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Shogun Metal Frame

Old 11-23-20, 02:31 PM
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Shogun Metal Frame

I have an old Shogun metal frame (tested it on a magnet.) It says "Cro Mo." Can I weld on drop outs for disc brakes and for a front rack on the fork? Thanks!
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Old 11-23-20, 03:46 PM
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Originally Posted by grizzly907la View Post
I have an old Shogun metal frame (tested it on a magnet.) It says "Cro Mo." Can I weld on drop outs for disc brakes and for a front rack on the fork? Thanks!
Yes. But if the fork is a spindly road fork it might not be a good idea. What sort of bike is it?
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Old 11-23-20, 03:48 PM
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Chrome-molybdenum steel is weldable, but I'd be reluctant to put disc brake mounts onto a fork that was not designed to handle disc brake loads. Fork failure is a significant concern, and can be deadly. Rack mounts could be ok, but unless you're skilled at welding thin-wall steel, you'd be better off brazing them in place.

If you really want a front disc brake and rack mounts, the easiest and safest option would be to replace the current fork with one designed for disc brakes and a rack.
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Old 11-23-20, 03:49 PM
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Originally Posted by guy153 View Post
Yes. But if the fork is a spindly road fork it might not be a good idea. What sort of bike is it?
It's a Road bike frame. I got it with the frame, though I am not adverse to replacing the forks its needed.
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Old 11-23-20, 04:32 PM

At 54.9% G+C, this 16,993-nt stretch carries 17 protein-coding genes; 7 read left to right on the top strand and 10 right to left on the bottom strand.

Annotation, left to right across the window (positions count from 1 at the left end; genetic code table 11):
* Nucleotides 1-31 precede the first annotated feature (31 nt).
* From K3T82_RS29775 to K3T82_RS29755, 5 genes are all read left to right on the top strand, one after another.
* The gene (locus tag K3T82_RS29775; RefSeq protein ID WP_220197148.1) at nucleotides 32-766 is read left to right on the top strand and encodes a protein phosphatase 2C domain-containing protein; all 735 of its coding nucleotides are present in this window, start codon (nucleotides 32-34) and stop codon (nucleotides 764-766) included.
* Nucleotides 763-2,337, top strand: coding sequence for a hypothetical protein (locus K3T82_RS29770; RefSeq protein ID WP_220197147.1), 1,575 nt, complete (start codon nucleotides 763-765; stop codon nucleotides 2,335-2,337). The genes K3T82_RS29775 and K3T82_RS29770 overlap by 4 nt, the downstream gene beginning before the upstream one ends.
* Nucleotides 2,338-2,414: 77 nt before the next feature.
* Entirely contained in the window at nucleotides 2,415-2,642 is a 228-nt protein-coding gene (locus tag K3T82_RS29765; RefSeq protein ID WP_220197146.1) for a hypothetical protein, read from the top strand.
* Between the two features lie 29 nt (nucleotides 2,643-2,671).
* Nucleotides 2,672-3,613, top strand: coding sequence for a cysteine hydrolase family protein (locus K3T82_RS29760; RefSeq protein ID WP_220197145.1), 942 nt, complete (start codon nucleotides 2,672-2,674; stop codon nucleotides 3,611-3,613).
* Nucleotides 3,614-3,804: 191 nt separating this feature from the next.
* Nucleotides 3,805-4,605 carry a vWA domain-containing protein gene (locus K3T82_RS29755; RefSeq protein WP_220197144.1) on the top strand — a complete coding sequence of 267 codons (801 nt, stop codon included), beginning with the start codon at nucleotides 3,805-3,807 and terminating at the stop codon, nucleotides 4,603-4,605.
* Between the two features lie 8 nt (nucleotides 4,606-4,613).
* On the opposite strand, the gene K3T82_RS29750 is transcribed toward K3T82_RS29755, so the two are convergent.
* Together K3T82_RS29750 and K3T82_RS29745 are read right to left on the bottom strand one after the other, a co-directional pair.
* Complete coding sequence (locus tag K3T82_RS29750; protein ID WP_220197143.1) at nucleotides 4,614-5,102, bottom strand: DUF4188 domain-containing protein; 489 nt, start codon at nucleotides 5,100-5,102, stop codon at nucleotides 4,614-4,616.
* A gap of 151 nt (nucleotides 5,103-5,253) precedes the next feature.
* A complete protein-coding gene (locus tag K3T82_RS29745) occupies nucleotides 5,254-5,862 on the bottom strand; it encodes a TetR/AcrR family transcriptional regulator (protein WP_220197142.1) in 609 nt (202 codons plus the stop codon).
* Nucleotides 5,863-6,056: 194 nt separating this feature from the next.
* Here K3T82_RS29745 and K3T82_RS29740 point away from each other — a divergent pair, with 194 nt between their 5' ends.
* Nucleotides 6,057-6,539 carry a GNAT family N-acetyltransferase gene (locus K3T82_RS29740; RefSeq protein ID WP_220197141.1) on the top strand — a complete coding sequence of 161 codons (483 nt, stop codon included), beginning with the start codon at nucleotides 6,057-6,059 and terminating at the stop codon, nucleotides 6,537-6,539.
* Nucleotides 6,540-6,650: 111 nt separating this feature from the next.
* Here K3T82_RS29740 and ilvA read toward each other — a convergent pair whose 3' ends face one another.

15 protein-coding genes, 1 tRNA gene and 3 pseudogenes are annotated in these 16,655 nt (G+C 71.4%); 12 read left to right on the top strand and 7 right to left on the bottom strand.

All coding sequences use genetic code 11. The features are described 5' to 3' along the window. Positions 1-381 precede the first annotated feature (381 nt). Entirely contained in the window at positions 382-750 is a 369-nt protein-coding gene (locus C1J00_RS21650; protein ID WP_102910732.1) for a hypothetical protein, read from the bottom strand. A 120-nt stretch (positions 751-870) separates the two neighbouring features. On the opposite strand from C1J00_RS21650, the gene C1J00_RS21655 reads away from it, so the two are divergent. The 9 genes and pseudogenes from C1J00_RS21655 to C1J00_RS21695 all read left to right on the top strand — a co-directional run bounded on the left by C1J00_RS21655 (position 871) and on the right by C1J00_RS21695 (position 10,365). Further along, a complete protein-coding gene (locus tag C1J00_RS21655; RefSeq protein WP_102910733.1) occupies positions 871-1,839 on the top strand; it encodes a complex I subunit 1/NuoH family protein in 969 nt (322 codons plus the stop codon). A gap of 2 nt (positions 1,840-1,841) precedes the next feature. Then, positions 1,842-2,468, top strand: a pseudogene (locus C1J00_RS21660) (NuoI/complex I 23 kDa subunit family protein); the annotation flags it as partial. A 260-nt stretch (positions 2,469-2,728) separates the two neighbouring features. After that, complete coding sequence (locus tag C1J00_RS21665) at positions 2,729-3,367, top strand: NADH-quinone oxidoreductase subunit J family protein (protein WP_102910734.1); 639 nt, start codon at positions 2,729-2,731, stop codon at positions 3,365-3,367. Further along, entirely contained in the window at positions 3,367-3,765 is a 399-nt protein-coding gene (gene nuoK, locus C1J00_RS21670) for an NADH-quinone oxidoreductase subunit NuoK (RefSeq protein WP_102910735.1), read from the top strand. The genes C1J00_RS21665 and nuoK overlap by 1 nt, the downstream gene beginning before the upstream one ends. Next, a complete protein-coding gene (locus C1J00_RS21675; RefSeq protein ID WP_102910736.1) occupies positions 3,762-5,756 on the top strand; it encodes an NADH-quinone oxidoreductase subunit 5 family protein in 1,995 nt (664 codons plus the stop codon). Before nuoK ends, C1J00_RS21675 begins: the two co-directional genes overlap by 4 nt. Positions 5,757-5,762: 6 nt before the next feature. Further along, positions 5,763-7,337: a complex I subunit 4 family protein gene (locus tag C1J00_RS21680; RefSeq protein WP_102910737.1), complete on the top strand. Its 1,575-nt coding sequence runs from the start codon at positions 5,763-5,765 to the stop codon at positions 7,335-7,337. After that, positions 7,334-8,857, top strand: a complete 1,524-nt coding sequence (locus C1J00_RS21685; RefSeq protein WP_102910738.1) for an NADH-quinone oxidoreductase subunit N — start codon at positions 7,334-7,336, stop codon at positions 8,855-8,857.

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Originally Posted by grizzly907la View Post
It's a Road bike frame. I got it with the frame, though I am not adverse to replacing the forks its needed.
If it's a road fork I would replace it. A fork failure can really put a crimp on your whole day. The rear triangle should be OK to add a caliper mount. Some bikes seem to also use a small bridge tube between the chainstay and seatstay on the side with the caliper so could consider also adding one of those although I doubt it's really necessary.
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Old 11-24-20, 02:41 AM
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'nuff said?

-Mark B in Seattle
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Old 11-24-20, 09:45 AM
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Originally Posted by bulgie View Post


'nuff said?

-mark b in seattle
yikes!
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Old 11-24-20, 11:06 AM
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I don't understand why ANYone would put that kind of a disc brake mount on any fork blade. At the very least use a Willets style. And that only on fork blades designed for disc brake use.